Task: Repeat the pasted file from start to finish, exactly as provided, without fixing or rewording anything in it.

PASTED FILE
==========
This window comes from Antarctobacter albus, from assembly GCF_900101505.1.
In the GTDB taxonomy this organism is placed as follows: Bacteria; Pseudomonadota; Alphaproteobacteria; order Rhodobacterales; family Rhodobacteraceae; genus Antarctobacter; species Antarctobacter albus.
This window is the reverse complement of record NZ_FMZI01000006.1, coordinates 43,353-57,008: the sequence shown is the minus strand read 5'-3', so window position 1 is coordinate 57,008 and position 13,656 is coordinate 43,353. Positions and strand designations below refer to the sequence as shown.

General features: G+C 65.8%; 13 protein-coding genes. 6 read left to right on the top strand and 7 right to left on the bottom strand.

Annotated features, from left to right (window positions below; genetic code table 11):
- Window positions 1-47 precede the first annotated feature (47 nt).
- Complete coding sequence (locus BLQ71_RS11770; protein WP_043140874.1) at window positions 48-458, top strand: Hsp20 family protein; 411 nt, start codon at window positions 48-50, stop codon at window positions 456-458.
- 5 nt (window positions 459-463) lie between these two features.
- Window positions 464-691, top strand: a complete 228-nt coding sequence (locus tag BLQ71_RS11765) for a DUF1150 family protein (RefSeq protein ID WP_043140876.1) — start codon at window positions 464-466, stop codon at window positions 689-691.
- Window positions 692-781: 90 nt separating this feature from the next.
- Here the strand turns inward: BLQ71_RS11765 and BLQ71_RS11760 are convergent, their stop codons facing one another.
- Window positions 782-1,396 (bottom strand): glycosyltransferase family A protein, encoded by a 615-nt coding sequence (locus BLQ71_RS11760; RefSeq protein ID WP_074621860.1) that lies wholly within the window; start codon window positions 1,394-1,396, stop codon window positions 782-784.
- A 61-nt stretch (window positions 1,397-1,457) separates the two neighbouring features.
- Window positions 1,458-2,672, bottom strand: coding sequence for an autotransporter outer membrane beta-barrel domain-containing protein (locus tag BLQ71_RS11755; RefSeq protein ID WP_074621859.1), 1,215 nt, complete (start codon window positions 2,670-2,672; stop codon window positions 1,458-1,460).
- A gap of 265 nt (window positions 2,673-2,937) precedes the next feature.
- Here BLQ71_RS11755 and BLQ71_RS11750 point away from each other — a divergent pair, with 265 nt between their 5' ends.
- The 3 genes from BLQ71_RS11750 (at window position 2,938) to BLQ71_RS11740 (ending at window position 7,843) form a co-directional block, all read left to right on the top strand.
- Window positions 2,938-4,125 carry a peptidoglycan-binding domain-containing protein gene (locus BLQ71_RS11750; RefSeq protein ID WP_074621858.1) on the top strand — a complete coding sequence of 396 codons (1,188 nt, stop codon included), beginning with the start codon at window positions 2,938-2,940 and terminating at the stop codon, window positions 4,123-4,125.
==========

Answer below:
This window comes from Antarctobacter albus, from assembly GCF_900101505.1.
In the GTDB taxonomy this organism is placed as follows: Bacteria; Pseudomonadota; Alphaproteobacteria; order Rhodobacterales; family Rhodobacteraceae; genus Antarctobacter; species Antarctobacter albus.
This window is the reverse complement of record NZ_FMZI01000006.1, coordinates 43,353-57,008: the sequence shown is the minus strand read 5'-3', so window position 1 is coordinate 57,008 and position 13,656 is coordinate 43,353. Positions and strand designations below refer to the sequence as shown.

General features: G+C 65.8%; 13 protein-coding genes. 6 read left to right on the top strand and 7 right to left on the bottom strand.

Annotated features, from left to right (window positions below; genetic code table 11):
- Window positions 1-47 precede the first annotated feature (47 nt).
- Complete coding sequence (locus BLQ71_RS11770; protein WP_043140874.1) at window positions 48-458, top strand: Hsp20 family protein; 411 nt, start codon at window positions 48-50, stop codon at window positions 456-458.
- 5 nt (window positions 459-463) lie between these two features.
- Window positions 464-691, top strand: a complete 228-nt coding sequence (locus tag BLQ71_RS11765) for a DUF1150 family protein (RefSeq protein ID WP_043140876.1) — start codon at window positions 464-466, stop codon at window positions 689-691.
- Window positions 692-781: 90 nt separating this feature from the next.
- Here the strand turns inward: BLQ71_RS11765 and BLQ71_RS11760 are convergent, their stop codons facing one another.
- Window positions 782-1,396 (bottom strand): glycosyltransferase family A protein, encoded by a 615-nt coding sequence (locus BLQ71_RS11760; RefSeq protein ID WP_074621860.1) that lies wholly within the window; start codon window positions 1,394-1,396, stop codon window positions 782-784.
- A 61-nt stretch (window positions 1,397-1,457) separates the two neighbouring features.
- Window positions 1,458-2,672, bottom strand: coding sequence for an autotransporter outer membrane beta-barrel domain-containing protein (locus tag BLQ71_RS11755; RefSeq protein ID WP_074621859.1), 1,215 nt, complete (start codon window positions 2,670-2,672; stop codon window positions 1,458-1,460).
- A gap of 265 nt (window positions 2,673-2,937) precedes the next feature.
- Here BLQ71_RS11755 and BLQ71_RS11750 point away from each other — a divergent pair, with 265 nt between their 5' ends.
- The 3 genes from BLQ71_RS11750 (at window position 2,938) to BLQ71_RS11740 (ending at window position 7,843) form a co-directional block, all read left to right on the top strand.
- Window positions 2,938-4,125 carry a peptidoglycan-binding domain-containing protein gene (locus BLQ71_RS11750; RefSeq protein ID WP_074621858.1) on the top strand — a complete coding sequence of 396 codons (1,188 nt, stop codon included), beginning with the start codon at window positions 2,938-2,940 and terminating at the stop codon, window positions 4,123-4,125.